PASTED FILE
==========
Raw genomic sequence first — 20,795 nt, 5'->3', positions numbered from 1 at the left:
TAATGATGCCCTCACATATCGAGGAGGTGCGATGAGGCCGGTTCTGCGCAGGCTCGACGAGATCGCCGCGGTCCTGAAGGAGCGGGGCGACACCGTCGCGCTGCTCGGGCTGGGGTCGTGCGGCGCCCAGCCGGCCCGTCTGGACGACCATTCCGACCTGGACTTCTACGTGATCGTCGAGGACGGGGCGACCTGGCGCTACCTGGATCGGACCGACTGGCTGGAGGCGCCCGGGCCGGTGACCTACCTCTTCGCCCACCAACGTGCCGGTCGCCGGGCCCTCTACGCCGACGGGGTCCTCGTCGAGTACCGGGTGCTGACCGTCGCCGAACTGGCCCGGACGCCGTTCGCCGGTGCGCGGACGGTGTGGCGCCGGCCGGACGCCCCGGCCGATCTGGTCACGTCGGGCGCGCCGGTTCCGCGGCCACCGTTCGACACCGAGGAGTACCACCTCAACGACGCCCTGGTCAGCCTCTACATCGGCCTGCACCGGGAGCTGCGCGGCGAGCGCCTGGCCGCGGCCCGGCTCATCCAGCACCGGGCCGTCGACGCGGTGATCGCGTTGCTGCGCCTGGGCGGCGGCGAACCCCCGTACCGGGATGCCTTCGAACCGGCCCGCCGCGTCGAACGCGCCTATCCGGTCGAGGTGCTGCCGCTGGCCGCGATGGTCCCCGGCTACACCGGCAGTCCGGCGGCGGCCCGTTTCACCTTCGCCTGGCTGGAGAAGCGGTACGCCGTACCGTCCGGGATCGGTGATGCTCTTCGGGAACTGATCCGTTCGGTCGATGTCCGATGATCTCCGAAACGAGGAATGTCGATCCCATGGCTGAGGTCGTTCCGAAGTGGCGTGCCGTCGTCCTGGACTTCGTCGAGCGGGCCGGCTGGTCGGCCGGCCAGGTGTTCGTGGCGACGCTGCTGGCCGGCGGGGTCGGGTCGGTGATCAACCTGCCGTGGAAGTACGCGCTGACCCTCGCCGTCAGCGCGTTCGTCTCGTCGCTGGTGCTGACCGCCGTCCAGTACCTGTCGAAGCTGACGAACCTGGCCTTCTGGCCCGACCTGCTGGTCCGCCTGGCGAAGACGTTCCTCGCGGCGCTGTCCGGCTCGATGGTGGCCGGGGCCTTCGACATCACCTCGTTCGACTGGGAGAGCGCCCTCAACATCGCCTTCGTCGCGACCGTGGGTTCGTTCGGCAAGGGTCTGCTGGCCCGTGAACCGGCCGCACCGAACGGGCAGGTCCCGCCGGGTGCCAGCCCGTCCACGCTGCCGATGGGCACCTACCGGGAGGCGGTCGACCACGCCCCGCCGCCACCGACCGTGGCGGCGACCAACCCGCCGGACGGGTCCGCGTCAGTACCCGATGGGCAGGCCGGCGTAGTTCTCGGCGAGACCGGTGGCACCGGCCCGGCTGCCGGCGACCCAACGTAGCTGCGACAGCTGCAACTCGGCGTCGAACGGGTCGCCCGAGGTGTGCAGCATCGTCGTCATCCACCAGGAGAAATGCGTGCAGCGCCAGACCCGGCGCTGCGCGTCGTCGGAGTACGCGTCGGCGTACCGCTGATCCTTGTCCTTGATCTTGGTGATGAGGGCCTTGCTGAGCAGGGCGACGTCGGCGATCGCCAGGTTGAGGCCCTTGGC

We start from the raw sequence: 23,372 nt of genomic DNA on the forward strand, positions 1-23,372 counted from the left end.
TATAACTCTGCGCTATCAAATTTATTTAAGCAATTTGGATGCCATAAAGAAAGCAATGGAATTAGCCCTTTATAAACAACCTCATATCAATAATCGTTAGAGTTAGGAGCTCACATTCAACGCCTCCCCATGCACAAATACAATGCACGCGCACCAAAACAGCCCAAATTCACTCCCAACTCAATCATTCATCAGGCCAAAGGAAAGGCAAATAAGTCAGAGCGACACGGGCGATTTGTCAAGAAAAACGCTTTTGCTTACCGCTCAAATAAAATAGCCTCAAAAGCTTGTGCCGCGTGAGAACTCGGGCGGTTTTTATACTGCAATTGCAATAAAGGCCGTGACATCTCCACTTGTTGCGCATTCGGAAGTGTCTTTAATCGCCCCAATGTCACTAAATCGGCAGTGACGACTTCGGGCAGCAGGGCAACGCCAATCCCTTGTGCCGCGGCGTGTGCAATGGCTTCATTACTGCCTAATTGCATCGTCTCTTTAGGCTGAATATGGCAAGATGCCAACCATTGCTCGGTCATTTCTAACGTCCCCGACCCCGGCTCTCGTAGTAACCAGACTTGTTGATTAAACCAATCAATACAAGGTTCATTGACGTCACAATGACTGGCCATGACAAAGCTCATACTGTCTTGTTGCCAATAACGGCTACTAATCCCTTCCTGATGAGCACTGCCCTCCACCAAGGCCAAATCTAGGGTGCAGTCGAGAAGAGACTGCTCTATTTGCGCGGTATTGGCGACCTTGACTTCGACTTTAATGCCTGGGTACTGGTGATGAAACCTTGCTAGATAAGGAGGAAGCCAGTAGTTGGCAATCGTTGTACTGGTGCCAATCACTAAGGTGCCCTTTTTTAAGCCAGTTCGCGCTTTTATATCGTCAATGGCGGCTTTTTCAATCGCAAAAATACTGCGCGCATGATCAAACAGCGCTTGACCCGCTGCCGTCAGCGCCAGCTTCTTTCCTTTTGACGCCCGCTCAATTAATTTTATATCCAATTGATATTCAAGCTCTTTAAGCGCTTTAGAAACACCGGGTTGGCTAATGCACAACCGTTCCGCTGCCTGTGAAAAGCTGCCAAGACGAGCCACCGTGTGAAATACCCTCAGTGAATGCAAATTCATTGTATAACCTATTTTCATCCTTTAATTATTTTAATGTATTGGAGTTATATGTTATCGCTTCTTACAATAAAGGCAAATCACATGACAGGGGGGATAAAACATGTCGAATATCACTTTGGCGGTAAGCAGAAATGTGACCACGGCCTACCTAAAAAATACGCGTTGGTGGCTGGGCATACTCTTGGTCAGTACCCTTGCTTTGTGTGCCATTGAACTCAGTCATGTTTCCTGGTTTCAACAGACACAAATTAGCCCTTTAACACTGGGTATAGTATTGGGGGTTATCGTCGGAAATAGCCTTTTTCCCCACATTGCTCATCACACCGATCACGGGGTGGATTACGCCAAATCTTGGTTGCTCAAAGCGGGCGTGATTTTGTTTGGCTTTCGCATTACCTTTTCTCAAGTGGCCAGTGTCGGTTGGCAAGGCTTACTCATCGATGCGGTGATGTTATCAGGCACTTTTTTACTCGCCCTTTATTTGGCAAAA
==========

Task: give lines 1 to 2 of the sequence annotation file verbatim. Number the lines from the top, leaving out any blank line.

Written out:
Raw genomic sequence first — 20,795 nt, 5'->3', positions numbered from 1 at the left:
TAATGATGCCCTCACATATCGAGGAGGTGCGATGAGGCCGGTTCTGCGCAGGCTCGACGAGATCGCCGCGGTCCTGAAGGAGCGGGGCGACACCGTCGCGCTGCTCGGGCTGGGGTCGTGCGGCGCCCAGCCGGCCCGTCTGGACGACCATTCCGACCTGGACTTCTACGTGATCGTCGAGGACGGGGCGACCTGGCGCTACCTGGATCGGACCGACTGGCTGGAGGCGCCCGGGCCGGTGACCTACCTCTTCGCCCACCAACGTGCCGGTCGCCGGGCCCTCTACGCCGACGGGGTCCTCGTCGAGTACCGGGTGCTGACCGTCGCCGAACTGGCCCGGACGCCGTTCGCCGGTGCGCGGACGGTGTGGCGCCGGCCGGACGCCCCGGCCGATCTGGTCACGTCGGGCGCGCCGGTTCCGCGGCCACCGTTCGACACCGAGGAGTACCACCTCAACGACGCCCTGGTCAGCCTCTACATCGGCCTGCACCGGGAGCTGCGCGGCGAGCGCCTGGCCGCGGCCCGGCTCATCCAGCACCGGGCCGTCGACGCGGTGATCGCGTTGCTGCGCCTGGGCGGCGGCGAACCCCCGTACCGGGATGCCTTCGAACCGGCCCGCCGCGTCGAACGCGCCTATCCGGTCGAGGTGCTGCCGCTGGCCGCGATGGTCCCCGGCTACACCGGCAGTCCGGCGGCGGCCCGTTTCACCTTCGCCTGGCTGGAGAAGCGGTACGCCGTACCGTCCGGGATCGGTGATGCTCTTCGGGAACTGATCCGTTCGGTCGATGTCCGATGATCTCCGAAACGAGGAATGTCGATCCCATGGCTGAGGTCGTTCCGAAGTGGCGTGCCGTCGTCCTGGACTTCGTCGAGCGGGCCGGCTGGTCGGCCGGCCAGGTGTTCGTGGCGACGCTGCTGGCCGGCGGGGTCGGGTCGGTGATCAACCTGCCGTGGAAGTACGCGCTGACCCTCGCCGTCAGCGCGTTCGTCTCGTCGCTGGTGCTGACCGCCGTCCAGTACCTGTCGAAGCTGACGAACCTGGCCTTCTGGCCCGACCTGCTGGTCCGCCTGGCGAAGACGTTCCTCGCGGCGCTGTCCGGCTCGATGGTGGCCGGGGCCTTCGACATCACCTCGTTCGACTGGGAGAGCGCCCTCAACATCGCCTTCGTCGCGACCGTGGGTTCGTTCGGCAAGGGTCTGCTGGCCCGTGAACCGGCCGCACCGAACGGGCAGGTCCCGCCGGGTGCCAGCCCGTCCACGCTGCCGATGGGCACCTACCGGGAGGCGGTCGACCACGCCCCGCCGCCACCGACCGTGGCGGCGACCAACCCGCCGGACGGGTCCGCGTCAGTACCCGATGGGCAGGCCGGCGTAGTTCTCGGCGAGACCGGTGGCACCGGCCCGGCTGCCGGCGACCCAACGTAGCTGCGACAGCTGCAACTCGGCGTCGAACGGGTCGCCCGAGGTGTGCAGCATCGTCGTCATCCACCAGGAGAAATGCGTGCAGCGCCAGACCCGGCGCTGCGCGTCGTCGGAGTACGCGTCGGCGTACCGCTGATCCTTGTCCTTGATCTTGGTGATGAGGGCCTTGCTGAGCAGGGCGACGTCGGCGATCGCCAGGTTGAGGCCCTTGGC